Too Much Mental Activity

A Glorious Fame: The Life of Margaret Cavendish, Duchess of Newcastle

Reviewed by Jed Brendon-Tullett in the Literary Review

In an age when little more was expected of noble-born women other than the ability to sew, sing and produce healthy male heirs, Margaret Cavendish, Duchess of Newcastle, (1623?—1673) wrote books.

'Mad Madge', as she was known, was not only clever but eccentric too with her outrageous clothes and odd ideas. (Have snails got teeth? Do fish have brains? Do pigs get measles? Are stars fiery jellies?). She became the laughing stock of society yet she knew Descartes and Hobbes; was an intimate friend of Charles H's brother and sister-in-law; read Plato, Democritus and Epicurus; was present at the Royal Society when Robert Boyle was giving his famous atmospheric demonstrations; wrote eleven books and two collections of plays and is buried next to her husband in Westminster Abbey.

Kathleen Jones has written a gentle and sympathetic biography of this plump, good-looking woman whom Pepys thought conceited and ridiculous but whom Virginia Woolf, (who wrote admiring essays about her in A Room of One's Own, The Common Reader and in the TLS) likened to 'a giant cucumber (which) had spread itself all over the roses and carnations and choked them to death'.

The biography is set against the shifting
backgrounds of the Civil War, Interregnum and Restoration, the complexities of which Jones explains with remarkable economy and lucidity. It is no mean feat to be able to trace the course of Margaret Cavendish's literary meanderings across these momentous years without losing sight of her subject.

We first catch a clear view of Margaret Lucas at Queen Henrietta Maria's Court at Merton College, Oxford in 1643, a year after the outbreak of the Civil War, when, barely twenty, naive, uneducated and only recently arrived from the Puritan stronghold of Colchester, she was taken on as a maid. Here, surrounded by an extraordinarily motley collection of negro servants, aggressive blond dwarves, dogs, poets, playwrights and hard-drinking, hard-swearing mercenaries, she gained the reputation which was to remain with her all her life of being a shy, solemn, stubborn girl, who lacked a sense of humour. However, young as she was, she already possessed radical opinions about the role of women in society.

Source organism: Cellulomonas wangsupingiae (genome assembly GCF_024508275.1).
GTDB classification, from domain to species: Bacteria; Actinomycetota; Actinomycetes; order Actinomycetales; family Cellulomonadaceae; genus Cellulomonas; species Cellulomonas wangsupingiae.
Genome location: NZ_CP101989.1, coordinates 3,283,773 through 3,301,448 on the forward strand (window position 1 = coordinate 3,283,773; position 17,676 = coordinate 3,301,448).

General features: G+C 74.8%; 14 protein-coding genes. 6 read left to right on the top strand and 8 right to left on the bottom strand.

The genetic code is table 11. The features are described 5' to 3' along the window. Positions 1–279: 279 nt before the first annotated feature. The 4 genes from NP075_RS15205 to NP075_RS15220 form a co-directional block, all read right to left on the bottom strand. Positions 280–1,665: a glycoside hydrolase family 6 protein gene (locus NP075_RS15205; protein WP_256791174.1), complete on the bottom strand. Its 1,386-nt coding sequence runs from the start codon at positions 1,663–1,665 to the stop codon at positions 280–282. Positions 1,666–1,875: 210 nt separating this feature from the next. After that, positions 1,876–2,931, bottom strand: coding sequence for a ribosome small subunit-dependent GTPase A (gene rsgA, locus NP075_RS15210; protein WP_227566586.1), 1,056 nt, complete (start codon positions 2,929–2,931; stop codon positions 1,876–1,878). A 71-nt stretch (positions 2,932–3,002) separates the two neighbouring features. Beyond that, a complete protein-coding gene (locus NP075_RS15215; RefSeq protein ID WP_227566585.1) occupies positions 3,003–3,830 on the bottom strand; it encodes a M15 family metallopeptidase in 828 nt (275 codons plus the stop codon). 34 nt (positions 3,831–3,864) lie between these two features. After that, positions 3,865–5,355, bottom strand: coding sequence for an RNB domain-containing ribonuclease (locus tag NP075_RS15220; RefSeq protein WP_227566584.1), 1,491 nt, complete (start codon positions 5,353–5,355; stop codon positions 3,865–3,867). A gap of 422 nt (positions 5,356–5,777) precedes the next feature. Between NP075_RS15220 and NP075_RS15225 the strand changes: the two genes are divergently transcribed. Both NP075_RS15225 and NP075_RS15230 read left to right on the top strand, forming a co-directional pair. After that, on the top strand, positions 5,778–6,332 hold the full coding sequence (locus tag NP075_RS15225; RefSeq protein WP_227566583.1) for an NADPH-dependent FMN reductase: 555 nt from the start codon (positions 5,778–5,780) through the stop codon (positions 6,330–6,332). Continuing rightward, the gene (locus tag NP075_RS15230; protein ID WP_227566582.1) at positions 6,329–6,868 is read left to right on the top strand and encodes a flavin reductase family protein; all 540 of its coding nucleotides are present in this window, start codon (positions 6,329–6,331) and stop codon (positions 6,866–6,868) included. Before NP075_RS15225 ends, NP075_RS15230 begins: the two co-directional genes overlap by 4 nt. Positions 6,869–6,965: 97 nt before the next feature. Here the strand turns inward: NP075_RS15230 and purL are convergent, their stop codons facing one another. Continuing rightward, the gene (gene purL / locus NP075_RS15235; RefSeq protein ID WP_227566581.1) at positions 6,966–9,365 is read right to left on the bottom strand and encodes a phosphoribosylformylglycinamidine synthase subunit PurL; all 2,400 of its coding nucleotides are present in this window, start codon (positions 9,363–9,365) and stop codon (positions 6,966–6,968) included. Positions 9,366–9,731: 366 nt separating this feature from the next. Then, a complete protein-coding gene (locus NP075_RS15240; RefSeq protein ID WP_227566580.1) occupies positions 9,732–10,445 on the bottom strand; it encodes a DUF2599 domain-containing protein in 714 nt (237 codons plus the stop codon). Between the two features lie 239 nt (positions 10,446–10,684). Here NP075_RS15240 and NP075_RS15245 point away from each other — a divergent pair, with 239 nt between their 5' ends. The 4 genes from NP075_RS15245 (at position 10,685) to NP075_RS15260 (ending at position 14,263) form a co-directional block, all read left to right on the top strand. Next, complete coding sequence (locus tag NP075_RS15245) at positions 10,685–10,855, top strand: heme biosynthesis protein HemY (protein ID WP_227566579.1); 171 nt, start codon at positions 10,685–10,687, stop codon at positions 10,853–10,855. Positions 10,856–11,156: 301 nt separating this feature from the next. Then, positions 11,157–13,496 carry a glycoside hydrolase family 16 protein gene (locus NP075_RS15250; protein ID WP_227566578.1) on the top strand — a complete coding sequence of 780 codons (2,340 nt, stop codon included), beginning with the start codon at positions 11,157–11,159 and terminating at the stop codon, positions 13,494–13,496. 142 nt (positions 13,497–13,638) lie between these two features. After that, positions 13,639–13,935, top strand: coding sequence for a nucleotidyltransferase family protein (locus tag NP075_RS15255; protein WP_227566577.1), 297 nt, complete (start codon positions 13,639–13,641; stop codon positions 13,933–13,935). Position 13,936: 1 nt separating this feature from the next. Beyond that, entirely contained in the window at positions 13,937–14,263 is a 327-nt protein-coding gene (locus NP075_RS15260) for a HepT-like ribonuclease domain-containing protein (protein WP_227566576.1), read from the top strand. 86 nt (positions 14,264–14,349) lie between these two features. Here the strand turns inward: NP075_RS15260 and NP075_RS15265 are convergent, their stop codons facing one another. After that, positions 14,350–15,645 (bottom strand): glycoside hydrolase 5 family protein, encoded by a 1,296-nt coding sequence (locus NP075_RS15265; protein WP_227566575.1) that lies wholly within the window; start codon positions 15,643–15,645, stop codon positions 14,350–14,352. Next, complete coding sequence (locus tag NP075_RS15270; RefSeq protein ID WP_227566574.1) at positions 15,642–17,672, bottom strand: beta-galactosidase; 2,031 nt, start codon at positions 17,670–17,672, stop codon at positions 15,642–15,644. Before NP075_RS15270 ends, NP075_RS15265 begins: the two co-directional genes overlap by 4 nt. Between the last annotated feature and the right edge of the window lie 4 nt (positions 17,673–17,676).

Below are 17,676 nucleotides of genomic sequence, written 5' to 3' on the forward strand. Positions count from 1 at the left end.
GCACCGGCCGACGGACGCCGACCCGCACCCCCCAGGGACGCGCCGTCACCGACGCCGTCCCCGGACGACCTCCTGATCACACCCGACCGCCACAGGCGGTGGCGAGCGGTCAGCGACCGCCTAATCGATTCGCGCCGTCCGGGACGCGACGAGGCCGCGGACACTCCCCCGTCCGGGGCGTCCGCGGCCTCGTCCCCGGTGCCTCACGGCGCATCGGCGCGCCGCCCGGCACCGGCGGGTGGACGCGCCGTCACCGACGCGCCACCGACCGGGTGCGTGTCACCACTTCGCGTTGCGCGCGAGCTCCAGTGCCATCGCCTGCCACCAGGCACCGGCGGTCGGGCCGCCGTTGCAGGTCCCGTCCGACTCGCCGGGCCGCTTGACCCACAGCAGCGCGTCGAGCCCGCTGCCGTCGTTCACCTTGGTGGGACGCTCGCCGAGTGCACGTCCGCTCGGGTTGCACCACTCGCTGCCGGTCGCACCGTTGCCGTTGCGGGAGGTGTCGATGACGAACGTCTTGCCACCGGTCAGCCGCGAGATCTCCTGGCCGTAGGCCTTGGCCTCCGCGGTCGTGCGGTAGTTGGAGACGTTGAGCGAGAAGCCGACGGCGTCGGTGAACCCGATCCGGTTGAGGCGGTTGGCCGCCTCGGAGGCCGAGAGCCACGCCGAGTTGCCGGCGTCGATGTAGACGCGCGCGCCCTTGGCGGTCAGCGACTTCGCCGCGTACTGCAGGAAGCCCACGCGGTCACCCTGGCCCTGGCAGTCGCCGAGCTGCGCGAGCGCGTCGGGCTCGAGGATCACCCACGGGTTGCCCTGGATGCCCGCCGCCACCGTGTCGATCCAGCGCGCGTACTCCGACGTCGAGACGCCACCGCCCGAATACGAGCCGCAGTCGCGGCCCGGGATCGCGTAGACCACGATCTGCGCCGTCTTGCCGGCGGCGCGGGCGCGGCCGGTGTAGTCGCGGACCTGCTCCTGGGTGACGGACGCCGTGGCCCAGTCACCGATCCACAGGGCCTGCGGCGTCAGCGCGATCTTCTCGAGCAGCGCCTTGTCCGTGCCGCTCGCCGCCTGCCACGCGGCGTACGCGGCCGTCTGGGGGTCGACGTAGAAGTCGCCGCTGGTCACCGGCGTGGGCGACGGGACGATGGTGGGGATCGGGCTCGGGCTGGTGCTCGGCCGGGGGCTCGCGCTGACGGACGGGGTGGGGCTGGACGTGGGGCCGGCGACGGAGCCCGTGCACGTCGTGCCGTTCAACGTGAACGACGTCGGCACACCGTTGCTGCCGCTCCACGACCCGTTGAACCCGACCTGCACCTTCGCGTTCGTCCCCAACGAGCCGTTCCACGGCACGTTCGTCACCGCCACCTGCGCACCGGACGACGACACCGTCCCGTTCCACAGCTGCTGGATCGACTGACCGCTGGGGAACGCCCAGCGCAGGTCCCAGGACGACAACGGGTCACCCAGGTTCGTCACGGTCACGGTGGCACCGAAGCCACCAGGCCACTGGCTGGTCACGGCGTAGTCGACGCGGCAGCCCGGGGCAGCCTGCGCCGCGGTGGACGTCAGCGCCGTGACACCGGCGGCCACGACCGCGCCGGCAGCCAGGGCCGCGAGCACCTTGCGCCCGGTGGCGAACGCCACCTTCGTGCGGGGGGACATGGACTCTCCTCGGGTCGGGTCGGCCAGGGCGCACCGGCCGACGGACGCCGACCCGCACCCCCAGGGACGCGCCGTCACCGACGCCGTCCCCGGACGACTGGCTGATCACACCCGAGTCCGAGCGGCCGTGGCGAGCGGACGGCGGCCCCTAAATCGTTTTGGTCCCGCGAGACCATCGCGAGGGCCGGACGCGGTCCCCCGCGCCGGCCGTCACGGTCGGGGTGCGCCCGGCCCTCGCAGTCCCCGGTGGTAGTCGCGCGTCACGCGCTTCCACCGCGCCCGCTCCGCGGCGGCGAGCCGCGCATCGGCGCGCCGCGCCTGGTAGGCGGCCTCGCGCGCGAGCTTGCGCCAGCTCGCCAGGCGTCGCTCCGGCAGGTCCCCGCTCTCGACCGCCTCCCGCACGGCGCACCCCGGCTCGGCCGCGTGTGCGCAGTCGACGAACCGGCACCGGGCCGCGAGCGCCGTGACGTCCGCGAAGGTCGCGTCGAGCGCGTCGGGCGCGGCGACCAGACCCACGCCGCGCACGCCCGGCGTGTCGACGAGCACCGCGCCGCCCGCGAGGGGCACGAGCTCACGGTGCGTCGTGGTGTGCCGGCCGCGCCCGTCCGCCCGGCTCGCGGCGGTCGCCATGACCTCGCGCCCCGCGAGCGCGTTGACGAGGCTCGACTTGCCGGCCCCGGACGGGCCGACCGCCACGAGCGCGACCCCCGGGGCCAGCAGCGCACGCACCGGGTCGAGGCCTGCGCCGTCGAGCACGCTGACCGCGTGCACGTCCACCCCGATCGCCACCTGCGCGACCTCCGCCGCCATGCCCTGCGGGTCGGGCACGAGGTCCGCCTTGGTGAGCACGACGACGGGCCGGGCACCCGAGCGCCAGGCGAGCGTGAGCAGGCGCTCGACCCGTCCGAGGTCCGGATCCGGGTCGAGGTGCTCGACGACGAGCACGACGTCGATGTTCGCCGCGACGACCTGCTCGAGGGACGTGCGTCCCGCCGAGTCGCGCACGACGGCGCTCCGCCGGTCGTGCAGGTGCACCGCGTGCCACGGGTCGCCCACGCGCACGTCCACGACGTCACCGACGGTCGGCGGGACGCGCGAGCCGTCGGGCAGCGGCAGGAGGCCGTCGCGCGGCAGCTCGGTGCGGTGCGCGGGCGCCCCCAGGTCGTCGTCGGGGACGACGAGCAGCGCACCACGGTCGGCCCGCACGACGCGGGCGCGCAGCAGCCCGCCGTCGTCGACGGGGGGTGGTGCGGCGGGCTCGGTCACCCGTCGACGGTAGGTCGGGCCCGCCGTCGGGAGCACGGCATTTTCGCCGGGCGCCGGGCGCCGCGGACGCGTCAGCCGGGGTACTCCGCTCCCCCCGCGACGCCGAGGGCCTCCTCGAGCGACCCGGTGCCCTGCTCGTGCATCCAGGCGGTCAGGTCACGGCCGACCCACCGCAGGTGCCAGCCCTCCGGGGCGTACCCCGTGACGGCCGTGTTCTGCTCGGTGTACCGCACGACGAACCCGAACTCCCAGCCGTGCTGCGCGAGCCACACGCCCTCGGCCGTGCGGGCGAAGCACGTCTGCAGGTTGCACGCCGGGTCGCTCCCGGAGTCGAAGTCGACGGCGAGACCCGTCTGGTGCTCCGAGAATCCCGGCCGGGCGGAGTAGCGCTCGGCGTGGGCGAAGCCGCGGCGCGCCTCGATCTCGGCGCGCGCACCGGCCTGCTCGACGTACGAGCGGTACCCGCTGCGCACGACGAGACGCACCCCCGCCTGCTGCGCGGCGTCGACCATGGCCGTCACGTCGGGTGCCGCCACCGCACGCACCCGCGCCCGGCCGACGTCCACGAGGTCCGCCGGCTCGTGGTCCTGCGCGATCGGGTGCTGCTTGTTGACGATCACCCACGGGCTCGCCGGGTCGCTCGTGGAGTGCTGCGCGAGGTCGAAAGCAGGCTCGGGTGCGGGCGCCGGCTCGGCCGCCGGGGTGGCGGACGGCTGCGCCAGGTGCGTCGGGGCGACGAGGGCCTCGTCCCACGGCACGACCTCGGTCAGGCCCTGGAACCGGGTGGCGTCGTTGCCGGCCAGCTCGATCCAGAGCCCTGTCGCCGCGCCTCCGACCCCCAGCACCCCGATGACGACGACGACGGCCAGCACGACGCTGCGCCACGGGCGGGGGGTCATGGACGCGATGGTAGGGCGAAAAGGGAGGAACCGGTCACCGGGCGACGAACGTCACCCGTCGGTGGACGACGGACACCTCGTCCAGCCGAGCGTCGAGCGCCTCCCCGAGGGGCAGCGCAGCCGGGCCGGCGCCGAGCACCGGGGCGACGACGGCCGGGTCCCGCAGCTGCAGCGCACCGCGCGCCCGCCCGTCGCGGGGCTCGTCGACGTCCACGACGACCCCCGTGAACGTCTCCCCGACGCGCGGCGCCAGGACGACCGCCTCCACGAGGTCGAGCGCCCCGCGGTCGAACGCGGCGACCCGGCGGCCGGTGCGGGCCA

After the disastrous failure of the Royalist cause at Marston Moor in 1644 the Queen fled to her native France taking her menage and maids with her and leaving behind Charles I whom she was never to sec again. They were housed in the Louvre, a vast, freezing palace full of excrement because of the French courtiers' and servants' habit of relieving themselves in any convenient corner. Margaret was once so overcome by the stench that the publically embarrassed them by refusing any more credit and then she had to pawn her jewellery to make ends meet. As the years dragged on they despaired of ever seeing England or their lands again as news came back from across the Channel of Cromwell's tightening grip on the country and the selling off of sequestered Royalist property to speculators.